The Possibilities of Touch
Spark Digital Media
IPad-toting architects now have some exciting ways to use their tablet devices for work, thanks to three recently released applications. The first turns the iPad into an interactive catalog. Arborite’s self-titled program has been “rendering sample chips practically obsolete since 2011,” according to the Canadian producer of high-pressure laminate surfaces. Rendering colors accurately on a digital device is tough enough, but Arborite’s app, designed by Toast Studio, ups the ante by adding textural representation. All of the company’s laminates are available in multiple textures, making for a vast number of possible combinations. Luckily for users, each variant comes with an explanatory Tech Specs menu full of current information.
Spark Digital Media’s New Expression on Housing is an interactive architecture publication that makes use of the tablet’s capabilities to integrate sound, video, and graphics into its updatable format. The editor, Carlos Pedro Sant’Ana, opens the first issue with a guide to New Expression that shows users how to navigate articles, change images, and link to more content on the Web. But the real potential for the app is in the back matter: detailed blueprints and elevations appear for each structure featured in the publication, which alone are worth the cost of the download.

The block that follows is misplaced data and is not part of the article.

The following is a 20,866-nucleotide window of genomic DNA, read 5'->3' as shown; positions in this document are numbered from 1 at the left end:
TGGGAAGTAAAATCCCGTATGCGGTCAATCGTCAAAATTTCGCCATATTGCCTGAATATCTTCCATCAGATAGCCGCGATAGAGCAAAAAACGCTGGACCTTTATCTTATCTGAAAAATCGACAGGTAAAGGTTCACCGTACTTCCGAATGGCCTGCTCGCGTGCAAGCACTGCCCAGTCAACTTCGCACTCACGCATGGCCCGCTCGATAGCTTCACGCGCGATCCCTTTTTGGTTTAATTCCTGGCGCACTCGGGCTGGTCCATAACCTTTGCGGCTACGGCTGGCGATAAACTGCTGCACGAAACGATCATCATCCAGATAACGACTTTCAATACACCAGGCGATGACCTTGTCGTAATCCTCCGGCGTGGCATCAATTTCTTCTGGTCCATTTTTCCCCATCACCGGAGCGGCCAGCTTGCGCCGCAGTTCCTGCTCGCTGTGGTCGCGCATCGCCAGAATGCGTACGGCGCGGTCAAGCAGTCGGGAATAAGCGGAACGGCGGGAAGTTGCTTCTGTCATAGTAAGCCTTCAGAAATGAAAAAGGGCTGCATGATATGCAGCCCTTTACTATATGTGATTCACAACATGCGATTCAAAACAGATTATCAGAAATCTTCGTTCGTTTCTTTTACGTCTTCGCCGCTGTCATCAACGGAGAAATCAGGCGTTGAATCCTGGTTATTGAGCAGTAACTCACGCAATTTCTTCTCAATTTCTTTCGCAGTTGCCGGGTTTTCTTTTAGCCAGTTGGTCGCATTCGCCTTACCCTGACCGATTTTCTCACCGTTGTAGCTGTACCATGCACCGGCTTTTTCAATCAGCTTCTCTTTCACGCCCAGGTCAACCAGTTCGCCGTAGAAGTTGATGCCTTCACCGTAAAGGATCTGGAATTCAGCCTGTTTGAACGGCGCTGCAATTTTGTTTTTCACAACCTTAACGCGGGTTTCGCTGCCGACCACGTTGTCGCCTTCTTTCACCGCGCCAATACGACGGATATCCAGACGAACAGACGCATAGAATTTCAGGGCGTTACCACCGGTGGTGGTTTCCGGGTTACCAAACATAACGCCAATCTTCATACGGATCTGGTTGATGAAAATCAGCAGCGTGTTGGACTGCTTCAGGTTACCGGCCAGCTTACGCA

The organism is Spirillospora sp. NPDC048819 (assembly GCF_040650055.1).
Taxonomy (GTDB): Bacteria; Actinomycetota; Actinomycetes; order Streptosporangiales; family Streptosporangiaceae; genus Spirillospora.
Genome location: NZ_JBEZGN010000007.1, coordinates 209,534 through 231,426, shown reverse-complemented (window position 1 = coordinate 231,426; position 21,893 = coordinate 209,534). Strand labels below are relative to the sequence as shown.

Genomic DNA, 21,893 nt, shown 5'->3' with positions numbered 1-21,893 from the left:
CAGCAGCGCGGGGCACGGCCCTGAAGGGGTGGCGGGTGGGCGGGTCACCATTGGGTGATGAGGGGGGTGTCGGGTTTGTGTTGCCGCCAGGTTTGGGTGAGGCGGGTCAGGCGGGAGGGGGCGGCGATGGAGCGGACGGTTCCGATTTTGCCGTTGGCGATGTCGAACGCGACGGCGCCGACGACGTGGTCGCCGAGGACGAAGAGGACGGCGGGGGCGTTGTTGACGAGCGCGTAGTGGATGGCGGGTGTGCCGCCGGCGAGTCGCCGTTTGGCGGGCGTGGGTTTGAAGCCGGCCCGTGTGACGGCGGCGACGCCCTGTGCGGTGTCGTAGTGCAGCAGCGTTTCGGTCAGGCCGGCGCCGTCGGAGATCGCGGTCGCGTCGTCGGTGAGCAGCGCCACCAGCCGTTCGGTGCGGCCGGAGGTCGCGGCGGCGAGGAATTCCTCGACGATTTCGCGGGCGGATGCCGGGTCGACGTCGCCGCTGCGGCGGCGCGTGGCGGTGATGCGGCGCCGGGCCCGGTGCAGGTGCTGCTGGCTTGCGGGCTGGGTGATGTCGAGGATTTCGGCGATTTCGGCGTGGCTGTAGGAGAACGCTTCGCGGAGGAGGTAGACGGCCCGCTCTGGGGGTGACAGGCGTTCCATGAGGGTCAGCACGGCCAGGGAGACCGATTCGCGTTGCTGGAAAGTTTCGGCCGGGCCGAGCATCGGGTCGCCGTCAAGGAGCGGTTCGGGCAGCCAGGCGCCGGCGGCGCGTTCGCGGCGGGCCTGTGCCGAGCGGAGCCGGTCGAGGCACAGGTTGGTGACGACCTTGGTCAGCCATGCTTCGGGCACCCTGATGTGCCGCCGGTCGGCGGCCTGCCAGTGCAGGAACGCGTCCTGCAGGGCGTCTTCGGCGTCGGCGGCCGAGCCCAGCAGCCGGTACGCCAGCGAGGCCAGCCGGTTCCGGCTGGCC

The Morpholio Project, which launched in a beta version last December, breaks new ground with an iPad-as-portfolio application. Created by Jeff Kenoff, Mark Collins, Toru Hasegawa, and Anna Kenoff, Morpholio provides a flexible interface for architects to upload, arrange, and share work, which clients or collaborators can be invited to view and comment on. It tracks the number of views and the length of time users spend on an image, allowing for quantified feedback on projects. The capacity to record voice comments and to submit overlay drawings or response drafts will be added in a forthcoming update. Morpholio is designed for continued expansion, says Anna Kenoff, “flattening space and time, making crowd-sourcing easy and powerful.”